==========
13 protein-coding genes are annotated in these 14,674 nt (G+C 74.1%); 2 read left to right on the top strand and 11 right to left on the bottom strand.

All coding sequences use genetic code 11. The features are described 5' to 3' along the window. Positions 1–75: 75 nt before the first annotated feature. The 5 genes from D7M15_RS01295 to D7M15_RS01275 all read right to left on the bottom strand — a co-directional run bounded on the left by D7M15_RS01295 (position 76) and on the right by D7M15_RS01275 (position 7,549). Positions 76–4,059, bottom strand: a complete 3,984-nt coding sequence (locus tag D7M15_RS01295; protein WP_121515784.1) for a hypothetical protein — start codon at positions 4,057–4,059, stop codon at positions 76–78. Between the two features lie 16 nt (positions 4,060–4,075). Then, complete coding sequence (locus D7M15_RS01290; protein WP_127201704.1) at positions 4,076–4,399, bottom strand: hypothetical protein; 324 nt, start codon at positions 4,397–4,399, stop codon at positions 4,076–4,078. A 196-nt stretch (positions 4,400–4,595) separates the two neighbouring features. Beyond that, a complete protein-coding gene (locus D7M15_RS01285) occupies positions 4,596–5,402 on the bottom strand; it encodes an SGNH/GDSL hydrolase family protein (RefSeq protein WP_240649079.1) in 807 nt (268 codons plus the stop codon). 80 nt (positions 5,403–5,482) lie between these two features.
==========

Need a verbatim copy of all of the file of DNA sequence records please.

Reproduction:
13 protein-coding genes are annotated in these 14,674 nt (G+C 74.1%); 2 read left to right on the top strand and 11 right to left on the bottom strand.

All coding sequences use genetic code 11. The features are described 5' to 3' along the window. Positions 1–75: 75 nt before the first annotated feature. The 5 genes from D7M15_RS01295 to D7M15_RS01275 all read right to left on the bottom strand — a co-directional run bounded on the left by D7M15_RS01295 (position 76) and on the right by D7M15_RS01275 (position 7,549). Positions 76–4,059, bottom strand: a complete 3,984-nt coding sequence (locus tag D7M15_RS01295; protein WP_121515784.1) for a hypothetical protein — start codon at positions 4,057–4,059, stop codon at positions 76–78. Between the two features lie 16 nt (positions 4,060–4,075). Then, complete coding sequence (locus D7M15_RS01290; protein WP_127201704.1) at positions 4,076–4,399, bottom strand: hypothetical protein; 324 nt, start codon at positions 4,397–4,399, stop codon at positions 4,076–4,078. A 196-nt stretch (positions 4,400–4,595) separates the two neighbouring features. Beyond that, a complete protein-coding gene (locus D7M15_RS01285) occupies positions 4,596–5,402 on the bottom strand; it encodes an SGNH/GDSL hydrolase family protein (RefSeq protein WP_240649079.1) in 807 nt (268 codons plus the stop codon). 80 nt (positions 5,403–5,482) lie between these two features.